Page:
Saturday, April 30, 2016

Z is for The Z-Day Trilogy Book 0: Creation of the Living Dead by Mark Cusco Ailes

Ted Hollman, the son of Professor Nicholas and Kathy Hollman, has a plan more ingenuous than his parents. Instead of creating a legion of zombies and zombiefied animals for a small zombie park, he wants to build a massive zombie theme park on a remote island. He believes he cracked the formula for making the perfect smart zombie soldiers which his parents failed to achieve. He leaves the United States for an island that his backers purchased where he can continue his parent’s research. The mystery of where the bodies came from that were made into zombies for the zombie park will be revealed. 

My Review:

Creation of the Living Dead is a prequel to Zombie Park.   Even if you haven't read the other books in the trilogy it is still a really interesting book. Even though the ending leaves a lot of unanswered questions, I kind of expected it to happen since it is a prequel, so I wasn't upset by it.  It helped that the author did a good job of setting up a story that pulled me in and makes me want to find out what will happen in the rest of the trilogy. 

I'm not sure if I actually like any of the characters yet. From what I've seen of them all of them are pretty crappy people. No one of them really stood out as being better than the rest. Even the one character who actually cared about the people being experimented on I'm still not sure about.  But the way the story was written it made me interested in finding out if any of them deserve to not get eaten.

Overall even though the book is short and is a lead in to the series it kept me interested and made me want to read more. It's currently free for Kindle so I definitely recommend picking it up.

Friday, April 29, 2016

Y is for Y: The Last Man #1

Written by Brian K. Vaughan (Lost, EX MACHINA), this is the saga of Yorick Brown – the only human survivor of a planet-wide plague that instantly kills every mammal with a Y chromosome. Accompanied by his pet monkey, Yorick searches for his lost love…and the answer to why he’s the last man on earth.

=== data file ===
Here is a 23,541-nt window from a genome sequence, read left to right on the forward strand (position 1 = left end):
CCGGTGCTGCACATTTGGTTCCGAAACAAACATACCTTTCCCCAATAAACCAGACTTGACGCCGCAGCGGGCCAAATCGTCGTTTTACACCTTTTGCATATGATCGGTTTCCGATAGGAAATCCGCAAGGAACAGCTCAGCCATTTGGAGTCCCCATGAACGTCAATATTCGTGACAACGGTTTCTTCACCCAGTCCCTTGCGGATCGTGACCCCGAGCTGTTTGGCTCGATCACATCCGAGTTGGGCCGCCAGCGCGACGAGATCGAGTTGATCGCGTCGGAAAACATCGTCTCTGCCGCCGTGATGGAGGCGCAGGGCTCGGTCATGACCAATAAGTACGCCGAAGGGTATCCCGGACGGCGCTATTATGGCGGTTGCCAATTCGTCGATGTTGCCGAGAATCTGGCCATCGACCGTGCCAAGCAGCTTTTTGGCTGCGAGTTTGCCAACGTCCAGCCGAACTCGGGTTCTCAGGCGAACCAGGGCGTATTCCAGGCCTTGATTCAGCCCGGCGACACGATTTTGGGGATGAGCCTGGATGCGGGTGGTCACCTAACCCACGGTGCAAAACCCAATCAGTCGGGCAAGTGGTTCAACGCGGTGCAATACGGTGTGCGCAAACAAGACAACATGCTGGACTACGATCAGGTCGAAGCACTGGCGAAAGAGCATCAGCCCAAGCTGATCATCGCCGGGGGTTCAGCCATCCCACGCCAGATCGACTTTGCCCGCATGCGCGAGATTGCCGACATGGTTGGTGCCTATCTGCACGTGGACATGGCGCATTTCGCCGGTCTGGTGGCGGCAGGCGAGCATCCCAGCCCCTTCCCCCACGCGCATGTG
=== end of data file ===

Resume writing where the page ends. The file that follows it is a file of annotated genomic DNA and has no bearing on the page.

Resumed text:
My Review:

I liked reading Y: The Last Man #1.   

The artwork was well drawn and the font was easy to read. Also none of it blurred when I zoomed in on my Kindle, which I've had happen before.

The story was intriguing as well.  It starts off at the present and then goes back to the recent events leading up to the opening. Yes, it jumps between locations as it advances towards the present moment, but I think it builds a steady lead in to when the virus suddenly hits. 

I think if I have any problem with this episode is that I felt that it was cut short.  This volume of the comic ends as it began, right when the virus hits.  It does a good job of introducing characters and setting them up for the rest of the series.  But then it ends. I read the summary before I started reading so I thought there was going to be more of what happens after the virus killed the men on the planet. 

Honestly that was my only issue. Even with the sudden ending it didn't turn me off to the series. I'm putting the other volumes on my wish list and I hope to pick them up in the very near future so I can see what happens to the characters that were introduced in volume 1.  Y: The Last Man looks to be a really interesting series and I'm glad I decided to start it.

Thursday, April 28, 2016

X is for X: A Collection of Horror by C.M. Saunders

This is what happens when you ‘wake up’ inside a dream, when the urban myth you heard turns out to be so much more, and when that hottie you pick up in a bar springs a terrible surprise. But what do you do when your wife gives birth to something not entirely human? When your past discretions come back to haunt you? Or when a serial killer moves in next door? 

My Review: